Types of Stelar System and its Evolution in Pteridophytes

The stele is defined as a central vascular cylinder, with or without pith. Endodermis is the boundary between cortex and stele. Xylem and phloem are the components of vasculature. In Pteridophytes, the nature and arrangement of xylem and phloem differ in different groups. Types of stele in Pteridophytes
Basically, there are four types of steles:
1. Protostele, 2. Siphonostele 3. Dictyostele 4. Eustele

I. Protostele: The vasculature consists of central core of xylem completely surrounded by phloem. This is the most primitive and simplest of steles.
Types of Protostele
a. Haplostele: This is the most primitive type of protostele. Here the central solid core of xylem is surrounded by a layer of phloem, e.g., Salaginella sp.
b. Actinostele: Central xylem core with radiating ribs or a star shaped appearance surrounded by phloem. More advanced than haplostele.

e.g., Psilotum stem lower regions
c. Plectostele: Xylem is plate like arranged parallel to each other and each plate is surrounded by phloem. More advanced than actinostele.
e.g., Lycopodium clavatum

d. Mixed Protostele: In this case xylem and phloem are uniformly distributed. Xylem elements break up into small groups and all get surrounded by phloem. Most advanced among protostele and considered as a transitional type between true protosteles and siphonosteles
Mixed protostele
e.g., Lycopodium cerennum, Gleichenia sp., Osmunda sp.

e. Polystele: Generally in a protostele, the stem has a single stele in the centre. But in Selaginella, the stem axis has several steles in parallel arrangement (di-stelic or polystelic). Each stele is a protostele with xylem core surrounded by phloem with pericycle and endodermis.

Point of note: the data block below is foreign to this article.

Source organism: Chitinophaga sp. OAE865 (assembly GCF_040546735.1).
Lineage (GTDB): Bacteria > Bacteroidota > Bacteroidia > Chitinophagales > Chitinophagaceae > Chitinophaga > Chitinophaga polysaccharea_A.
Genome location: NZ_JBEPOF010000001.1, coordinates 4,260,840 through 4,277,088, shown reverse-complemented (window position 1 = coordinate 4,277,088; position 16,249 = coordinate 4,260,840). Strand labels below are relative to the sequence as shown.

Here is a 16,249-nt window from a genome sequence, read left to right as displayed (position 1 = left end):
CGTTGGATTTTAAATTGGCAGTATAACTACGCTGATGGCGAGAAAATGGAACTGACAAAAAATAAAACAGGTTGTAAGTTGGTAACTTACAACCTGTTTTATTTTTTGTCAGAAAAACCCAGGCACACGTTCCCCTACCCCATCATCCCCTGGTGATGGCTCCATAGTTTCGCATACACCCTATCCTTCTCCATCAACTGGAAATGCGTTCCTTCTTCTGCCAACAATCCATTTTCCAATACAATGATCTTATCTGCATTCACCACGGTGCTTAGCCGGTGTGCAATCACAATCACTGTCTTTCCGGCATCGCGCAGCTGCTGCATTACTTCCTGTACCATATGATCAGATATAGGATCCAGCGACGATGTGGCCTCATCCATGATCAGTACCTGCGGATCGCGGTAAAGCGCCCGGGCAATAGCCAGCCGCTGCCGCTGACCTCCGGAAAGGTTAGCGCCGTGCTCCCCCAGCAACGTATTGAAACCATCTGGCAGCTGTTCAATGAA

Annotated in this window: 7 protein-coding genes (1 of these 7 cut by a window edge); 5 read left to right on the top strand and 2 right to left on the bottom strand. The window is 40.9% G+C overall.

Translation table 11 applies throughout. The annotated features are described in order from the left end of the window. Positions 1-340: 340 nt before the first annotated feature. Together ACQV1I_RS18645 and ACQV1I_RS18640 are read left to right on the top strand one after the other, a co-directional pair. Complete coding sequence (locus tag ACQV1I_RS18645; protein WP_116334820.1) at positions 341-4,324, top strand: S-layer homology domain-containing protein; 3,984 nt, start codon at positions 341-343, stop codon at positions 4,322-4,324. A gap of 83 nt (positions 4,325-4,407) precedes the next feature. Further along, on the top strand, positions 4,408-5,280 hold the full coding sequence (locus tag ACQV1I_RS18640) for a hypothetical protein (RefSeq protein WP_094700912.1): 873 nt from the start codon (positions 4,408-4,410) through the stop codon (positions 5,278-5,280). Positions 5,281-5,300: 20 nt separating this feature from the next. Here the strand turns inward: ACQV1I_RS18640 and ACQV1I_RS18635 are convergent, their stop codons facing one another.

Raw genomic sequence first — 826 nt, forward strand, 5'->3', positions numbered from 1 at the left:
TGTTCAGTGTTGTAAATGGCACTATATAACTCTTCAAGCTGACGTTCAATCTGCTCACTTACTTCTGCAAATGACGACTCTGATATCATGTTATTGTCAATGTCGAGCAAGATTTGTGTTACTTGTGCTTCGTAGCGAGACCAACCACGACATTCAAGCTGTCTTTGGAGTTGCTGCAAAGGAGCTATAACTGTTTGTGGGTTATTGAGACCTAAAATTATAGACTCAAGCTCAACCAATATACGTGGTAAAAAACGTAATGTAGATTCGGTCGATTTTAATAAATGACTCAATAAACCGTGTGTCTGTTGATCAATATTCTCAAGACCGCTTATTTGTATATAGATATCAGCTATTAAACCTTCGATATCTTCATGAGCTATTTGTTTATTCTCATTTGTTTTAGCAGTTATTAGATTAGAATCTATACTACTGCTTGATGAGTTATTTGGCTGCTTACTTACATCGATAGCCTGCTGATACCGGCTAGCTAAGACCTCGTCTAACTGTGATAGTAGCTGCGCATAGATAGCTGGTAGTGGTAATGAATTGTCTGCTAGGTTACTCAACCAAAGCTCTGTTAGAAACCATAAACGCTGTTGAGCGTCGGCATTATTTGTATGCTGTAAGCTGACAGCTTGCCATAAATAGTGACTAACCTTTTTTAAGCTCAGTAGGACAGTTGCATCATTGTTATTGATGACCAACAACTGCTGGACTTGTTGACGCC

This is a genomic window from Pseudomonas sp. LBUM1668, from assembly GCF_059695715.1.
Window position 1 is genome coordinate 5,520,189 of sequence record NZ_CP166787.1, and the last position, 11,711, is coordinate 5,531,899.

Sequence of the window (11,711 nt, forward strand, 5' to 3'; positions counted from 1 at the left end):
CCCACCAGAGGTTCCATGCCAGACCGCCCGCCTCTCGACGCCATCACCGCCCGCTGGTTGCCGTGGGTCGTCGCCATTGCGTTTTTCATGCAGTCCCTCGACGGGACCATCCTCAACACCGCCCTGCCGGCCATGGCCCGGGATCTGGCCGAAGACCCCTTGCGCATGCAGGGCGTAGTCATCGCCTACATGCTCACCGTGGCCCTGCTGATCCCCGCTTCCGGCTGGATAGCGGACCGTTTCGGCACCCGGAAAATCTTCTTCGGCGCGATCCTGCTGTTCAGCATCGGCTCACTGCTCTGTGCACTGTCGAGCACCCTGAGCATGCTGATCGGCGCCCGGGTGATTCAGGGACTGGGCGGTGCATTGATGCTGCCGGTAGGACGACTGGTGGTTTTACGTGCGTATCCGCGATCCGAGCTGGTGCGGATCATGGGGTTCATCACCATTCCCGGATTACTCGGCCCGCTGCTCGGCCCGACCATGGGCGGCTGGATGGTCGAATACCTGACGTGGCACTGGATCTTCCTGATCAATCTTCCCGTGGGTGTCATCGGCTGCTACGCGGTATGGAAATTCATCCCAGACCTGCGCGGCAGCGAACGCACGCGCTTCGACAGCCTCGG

Selaginella poly stele
Eg: Selaginella stem
II.Siphonostele: It is a modified protostele with a central pith region or medullated protostele.
• Pith region is often parenchymatous rarely sclerenchymatous
• Pith formed may be intra stelar in origin or by invasion of cortical tissue.
  1. 1) Simple Siphonostele: This type of stele has centre pith which may be parenchymatous or sclerenchymatous. That is tube like or siphonous. Otherwise this is a protostele with a pith at the centre or medullated protostele. E.g: Psilotum a. Ectophloic Siphonostele: This type of stele has centre pith which is surrounded by concentric rings of xylem followed by phloem.
    b. Amphiphloic Siphonostele: In this type of stele the centre is occupied by pith. Xylem is surrounded on both external and inner sides by rings of phloem
    Amphiphloic Siphonostele
e.g. Marsilea rhizome
2. Solenostele: A siphonostele possesses a leaf gap on one point. It may be ectopholic or amphipholic Solenostele

• Amphiphloic solenostele: In this type of stele, the centre is occupied by pith. Xylem is surrounded on both sides by rings of phloem. In Adiantum and Marselia rhizome at leaf arising regions.
• Ectophloic solenostele: Xylem is surrounded only on the outer side by phloem. In Osmunda

III. Dictyostele: Siphonosteles with overlapping leaf gaps form dictyostele. The portion of vascular tissue which lies in between two gaps is termed as Meristele. Each meristele is protostelic in nature e.g. Fern

a) Simple dictyostele: Dictyosteles arranged in single ring.

b) Polycyclic dictyostele: Dictyosteles arranged in two or more rings.

A typical polycyclic stele possesses two or more concentric rings of vascular tissue eg: Pteris rhizome.

IV: Eustele: The vascular system consists of a ring of collateral, conjoint vascular bundles situated on the edges of the pith.
Eustele in Equisetum stem
Eg: Equisetum stem
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